Solo Practice or Big Law: How to Determine Going Solo
As younger generations become more represented in the workforce, all industries are seeing a shift away from the “hustle” culture with an increased focus on work/life balance and fulfillment. The legal industry is no exception, and more lawyers are weighing their options between solo practice and big law. Advancements in legal technology have made it easier than ever for lawyers to leave “big law” and make the leap into solo practice to gain control and flexibility with their schedules.
Before lawyers can take this step, it’s important that they consider the pros and cons of opening a solo practice or entering big law. The legal field is more competitive than ever and clients’ expectations from both solo practice and big law are high. Whether you’re considering leaving big law or recently passed the bar, we’ve compiled the advantages and disadvantages of going small or solo to help you make the best decision for your legal career.
The Difference Between Big and Small Law Firms
Beyond the obvious size difference, there are other factors that vary greatly between solo practice and big law firms. Lawyers both seasoned and new are taking a closer look at these differences as they consider going solo or switching to a smaller firm.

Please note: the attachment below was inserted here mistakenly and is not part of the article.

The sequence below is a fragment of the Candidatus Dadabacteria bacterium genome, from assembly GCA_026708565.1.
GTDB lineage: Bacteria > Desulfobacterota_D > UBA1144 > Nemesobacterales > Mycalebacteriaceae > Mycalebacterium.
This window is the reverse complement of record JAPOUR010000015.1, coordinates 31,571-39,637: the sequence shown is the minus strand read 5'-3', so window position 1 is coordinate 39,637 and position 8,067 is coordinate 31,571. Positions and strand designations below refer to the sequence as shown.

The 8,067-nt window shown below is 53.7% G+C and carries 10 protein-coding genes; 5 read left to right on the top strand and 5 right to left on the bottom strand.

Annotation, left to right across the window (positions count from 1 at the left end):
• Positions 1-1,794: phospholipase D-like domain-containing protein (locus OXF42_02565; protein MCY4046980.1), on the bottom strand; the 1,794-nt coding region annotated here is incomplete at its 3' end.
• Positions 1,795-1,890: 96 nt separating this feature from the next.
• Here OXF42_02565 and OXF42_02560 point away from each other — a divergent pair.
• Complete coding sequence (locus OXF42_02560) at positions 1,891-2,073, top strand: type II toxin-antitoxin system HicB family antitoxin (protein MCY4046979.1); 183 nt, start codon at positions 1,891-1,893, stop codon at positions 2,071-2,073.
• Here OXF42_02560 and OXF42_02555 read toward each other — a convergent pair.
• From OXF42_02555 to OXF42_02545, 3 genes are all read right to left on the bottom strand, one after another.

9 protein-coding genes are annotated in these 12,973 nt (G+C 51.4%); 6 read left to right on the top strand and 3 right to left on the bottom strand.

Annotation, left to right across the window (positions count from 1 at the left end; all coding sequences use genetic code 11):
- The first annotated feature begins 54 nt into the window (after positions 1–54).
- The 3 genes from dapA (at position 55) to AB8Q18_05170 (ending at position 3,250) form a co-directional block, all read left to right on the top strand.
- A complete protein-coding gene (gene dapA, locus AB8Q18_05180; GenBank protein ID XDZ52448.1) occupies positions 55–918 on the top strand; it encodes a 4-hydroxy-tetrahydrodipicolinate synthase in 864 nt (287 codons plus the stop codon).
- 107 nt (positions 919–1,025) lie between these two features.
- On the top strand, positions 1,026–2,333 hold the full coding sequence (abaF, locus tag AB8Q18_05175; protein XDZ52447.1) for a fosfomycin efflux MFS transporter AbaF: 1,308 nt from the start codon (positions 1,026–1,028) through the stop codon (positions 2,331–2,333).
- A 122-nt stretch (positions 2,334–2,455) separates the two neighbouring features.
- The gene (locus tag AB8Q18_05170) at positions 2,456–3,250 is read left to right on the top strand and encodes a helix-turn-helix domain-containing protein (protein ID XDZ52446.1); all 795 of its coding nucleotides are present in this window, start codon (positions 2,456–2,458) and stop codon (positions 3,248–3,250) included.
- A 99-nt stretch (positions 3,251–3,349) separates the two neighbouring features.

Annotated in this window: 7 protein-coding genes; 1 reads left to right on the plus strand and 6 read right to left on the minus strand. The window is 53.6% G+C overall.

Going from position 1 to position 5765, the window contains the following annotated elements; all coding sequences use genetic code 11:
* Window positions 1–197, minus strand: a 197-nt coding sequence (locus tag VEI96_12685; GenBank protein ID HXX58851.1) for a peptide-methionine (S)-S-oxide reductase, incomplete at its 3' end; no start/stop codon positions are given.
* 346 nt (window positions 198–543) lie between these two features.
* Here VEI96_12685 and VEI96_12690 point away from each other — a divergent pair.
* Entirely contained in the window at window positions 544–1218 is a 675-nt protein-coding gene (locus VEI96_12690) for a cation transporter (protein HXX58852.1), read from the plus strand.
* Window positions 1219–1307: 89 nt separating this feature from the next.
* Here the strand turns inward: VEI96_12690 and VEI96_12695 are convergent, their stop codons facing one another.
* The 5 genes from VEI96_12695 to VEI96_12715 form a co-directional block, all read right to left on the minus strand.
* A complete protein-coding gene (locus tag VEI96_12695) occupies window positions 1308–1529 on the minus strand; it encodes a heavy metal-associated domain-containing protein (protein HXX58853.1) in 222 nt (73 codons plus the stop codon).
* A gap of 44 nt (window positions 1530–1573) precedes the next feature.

When considering switching to a small or solo law firm, many lawyers are finding that the barriers to practicing law are much lower. Small or solo firms have much lower overhead expenses since there’s no need for things like a complex phone system or a large office with high rent. Many lawyers can work from home with cloud-based legal practice management software that offer cyber security and agility. Since they have lower costs, they’re able to stay competitive when bidding for work and win bids when clients recognize talent and adoption of modern technology over old-school reputations.
Embracing legal technology solutions has been a slow move for some big legacy firms, but they’re missing out on the sophistication and edge it will give them in the marketplace. Those firms, big, small, or solo, who take advantage of technology now, will find things like lead generation, client acquisition, and marketing are more seamless and bountiful. Connections are forged on platforms such as LinkedIn and services are advertised on social media, lowering marketing and client acquisition costs.
One of the biggest differences in the size of a firm is the compensation. Many lawyers have chosen to stay with large firms out of necessity since they’re still working to pay off astronomical student loans. However, those that have gone solo claim to still make a sizable salary by charging flat rates instead of billing by the hour, which limits time-keeping burdens and makes the process more transparent for clients. As long as they’re given a clear scope of the work needed, some lawyers find charging a flat fee allows them to provide better customer service and improve their cash flow.
Important Things to Consider
While there are many benefits to going solo or switching to a smaller firm, there are a few drawbacks to take into consideration and make an informed decision.